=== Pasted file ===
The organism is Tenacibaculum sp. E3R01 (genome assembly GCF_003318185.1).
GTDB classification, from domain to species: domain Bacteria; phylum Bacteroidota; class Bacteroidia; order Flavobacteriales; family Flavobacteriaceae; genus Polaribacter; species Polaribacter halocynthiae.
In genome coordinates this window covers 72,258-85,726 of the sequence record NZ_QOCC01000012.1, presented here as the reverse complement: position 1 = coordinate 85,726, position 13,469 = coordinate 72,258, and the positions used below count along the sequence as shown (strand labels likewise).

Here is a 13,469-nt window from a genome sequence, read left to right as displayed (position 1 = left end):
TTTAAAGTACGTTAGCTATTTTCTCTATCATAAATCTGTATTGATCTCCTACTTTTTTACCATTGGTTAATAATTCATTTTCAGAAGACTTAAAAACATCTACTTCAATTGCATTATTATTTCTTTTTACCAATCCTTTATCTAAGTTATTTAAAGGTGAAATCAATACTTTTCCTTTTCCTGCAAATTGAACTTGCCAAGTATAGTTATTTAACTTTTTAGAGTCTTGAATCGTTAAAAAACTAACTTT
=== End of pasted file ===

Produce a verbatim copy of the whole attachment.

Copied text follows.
The organism is Tenacibaculum sp. E3R01 (genome assembly GCF_003318185.1).
GTDB classification, from domain to species: domain Bacteria; phylum Bacteroidota; class Bacteroidia; order Flavobacteriales; family Flavobacteriaceae; genus Polaribacter; species Polaribacter halocynthiae.
In genome coordinates this window covers 72,258-85,726 of the sequence record NZ_QOCC01000012.1, presented here as the reverse complement: position 1 = coordinate 85,726, position 13,469 = coordinate 72,258, and the positions used below count along the sequence as shown (strand labels likewise).

Here is a 13,469-nt window from a genome sequence, read left to right as displayed (position 1 = left end):
TTTAAAGTACGTTAGCTATTTTCTCTATCATAAATCTGTATTGATCTCCTACTTTTTTACCATTGGTTAATAATTCATTTTCAGAAGACTTAAAAACATCTACTTCAATTGCATTATTATTTCTTTTTACCAATCCTTTATCTAAGTTATTTAAAGGTGAAATCAATACTTTTCCTTTTCCTGCAAATTGAACTTGCCAAGTATAGTTATTTAACTTTTTAGAGTCTTGAATCGTTAAAAAACTAACTTT